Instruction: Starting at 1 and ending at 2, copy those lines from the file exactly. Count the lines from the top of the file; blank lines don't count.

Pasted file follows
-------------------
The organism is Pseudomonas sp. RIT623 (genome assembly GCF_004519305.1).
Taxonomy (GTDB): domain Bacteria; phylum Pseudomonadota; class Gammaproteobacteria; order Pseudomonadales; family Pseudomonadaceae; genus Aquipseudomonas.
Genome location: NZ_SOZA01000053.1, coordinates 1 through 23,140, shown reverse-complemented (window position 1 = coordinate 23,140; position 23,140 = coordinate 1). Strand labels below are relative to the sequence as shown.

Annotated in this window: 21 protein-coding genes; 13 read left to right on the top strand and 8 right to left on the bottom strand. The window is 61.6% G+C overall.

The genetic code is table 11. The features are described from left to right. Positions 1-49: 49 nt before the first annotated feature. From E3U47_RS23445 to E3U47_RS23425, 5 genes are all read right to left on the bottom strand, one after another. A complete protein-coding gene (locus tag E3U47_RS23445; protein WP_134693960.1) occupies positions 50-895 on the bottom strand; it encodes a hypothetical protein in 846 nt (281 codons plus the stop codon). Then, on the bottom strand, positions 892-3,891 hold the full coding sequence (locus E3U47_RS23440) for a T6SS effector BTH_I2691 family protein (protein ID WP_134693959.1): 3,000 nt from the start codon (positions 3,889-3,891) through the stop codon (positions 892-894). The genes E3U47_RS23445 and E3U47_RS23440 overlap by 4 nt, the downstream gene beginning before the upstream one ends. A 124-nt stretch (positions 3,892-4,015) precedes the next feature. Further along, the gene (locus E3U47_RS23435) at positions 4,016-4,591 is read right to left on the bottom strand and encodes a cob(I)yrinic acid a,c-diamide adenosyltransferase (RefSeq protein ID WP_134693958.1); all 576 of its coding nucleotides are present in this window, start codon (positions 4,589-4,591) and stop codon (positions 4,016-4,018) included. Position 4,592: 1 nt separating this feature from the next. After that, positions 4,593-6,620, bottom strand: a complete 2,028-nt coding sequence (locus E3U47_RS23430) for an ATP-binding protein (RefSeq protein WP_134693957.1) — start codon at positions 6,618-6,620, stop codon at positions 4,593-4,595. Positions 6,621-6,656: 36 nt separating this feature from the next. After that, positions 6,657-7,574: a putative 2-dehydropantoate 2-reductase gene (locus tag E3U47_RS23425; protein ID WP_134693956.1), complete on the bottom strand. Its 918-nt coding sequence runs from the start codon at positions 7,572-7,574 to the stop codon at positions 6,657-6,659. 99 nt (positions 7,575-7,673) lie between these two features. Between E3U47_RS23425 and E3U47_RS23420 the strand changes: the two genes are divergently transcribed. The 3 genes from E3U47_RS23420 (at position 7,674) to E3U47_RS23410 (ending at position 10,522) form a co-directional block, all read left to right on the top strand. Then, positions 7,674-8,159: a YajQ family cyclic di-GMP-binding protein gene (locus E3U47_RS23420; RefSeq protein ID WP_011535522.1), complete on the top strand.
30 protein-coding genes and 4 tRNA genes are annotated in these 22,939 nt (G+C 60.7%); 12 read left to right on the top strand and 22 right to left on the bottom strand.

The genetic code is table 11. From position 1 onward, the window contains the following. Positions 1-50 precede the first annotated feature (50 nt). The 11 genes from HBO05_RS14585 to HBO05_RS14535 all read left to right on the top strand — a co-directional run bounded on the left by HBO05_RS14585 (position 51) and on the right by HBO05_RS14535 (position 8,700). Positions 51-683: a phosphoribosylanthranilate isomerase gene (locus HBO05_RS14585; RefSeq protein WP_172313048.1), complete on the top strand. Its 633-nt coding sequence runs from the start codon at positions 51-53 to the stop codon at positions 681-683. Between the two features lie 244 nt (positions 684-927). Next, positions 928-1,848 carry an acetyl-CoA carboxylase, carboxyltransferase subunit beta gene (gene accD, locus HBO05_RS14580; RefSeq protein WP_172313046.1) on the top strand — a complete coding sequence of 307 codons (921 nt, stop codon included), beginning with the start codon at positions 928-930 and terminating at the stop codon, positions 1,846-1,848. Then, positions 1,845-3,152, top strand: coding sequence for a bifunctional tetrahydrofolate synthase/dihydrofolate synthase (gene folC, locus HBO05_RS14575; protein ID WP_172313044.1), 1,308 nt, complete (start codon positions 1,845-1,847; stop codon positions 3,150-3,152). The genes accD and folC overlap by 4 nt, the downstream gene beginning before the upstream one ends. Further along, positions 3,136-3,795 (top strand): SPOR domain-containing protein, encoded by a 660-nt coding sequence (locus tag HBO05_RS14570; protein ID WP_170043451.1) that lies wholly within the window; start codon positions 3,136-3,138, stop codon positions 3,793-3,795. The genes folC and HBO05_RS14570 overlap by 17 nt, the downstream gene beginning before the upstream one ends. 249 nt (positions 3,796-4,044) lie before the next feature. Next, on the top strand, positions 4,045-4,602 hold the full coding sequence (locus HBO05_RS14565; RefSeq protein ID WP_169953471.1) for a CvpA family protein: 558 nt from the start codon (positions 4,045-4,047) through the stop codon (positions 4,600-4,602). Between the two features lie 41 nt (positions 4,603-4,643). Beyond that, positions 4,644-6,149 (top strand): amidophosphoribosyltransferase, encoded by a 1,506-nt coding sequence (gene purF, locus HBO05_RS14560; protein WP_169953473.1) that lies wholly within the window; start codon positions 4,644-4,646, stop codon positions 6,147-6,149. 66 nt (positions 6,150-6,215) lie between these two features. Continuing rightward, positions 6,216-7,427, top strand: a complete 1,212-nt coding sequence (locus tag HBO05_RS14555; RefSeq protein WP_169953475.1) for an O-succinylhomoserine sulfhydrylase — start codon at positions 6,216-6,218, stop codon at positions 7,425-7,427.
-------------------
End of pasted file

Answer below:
The organism is Pseudomonas sp. RIT623 (genome assembly GCF_004519305.1).
Taxonomy (GTDB): domain Bacteria; phylum Pseudomonadota; class Gammaproteobacteria; order Pseudomonadales; family Pseudomonadaceae; genus Aquipseudomonas.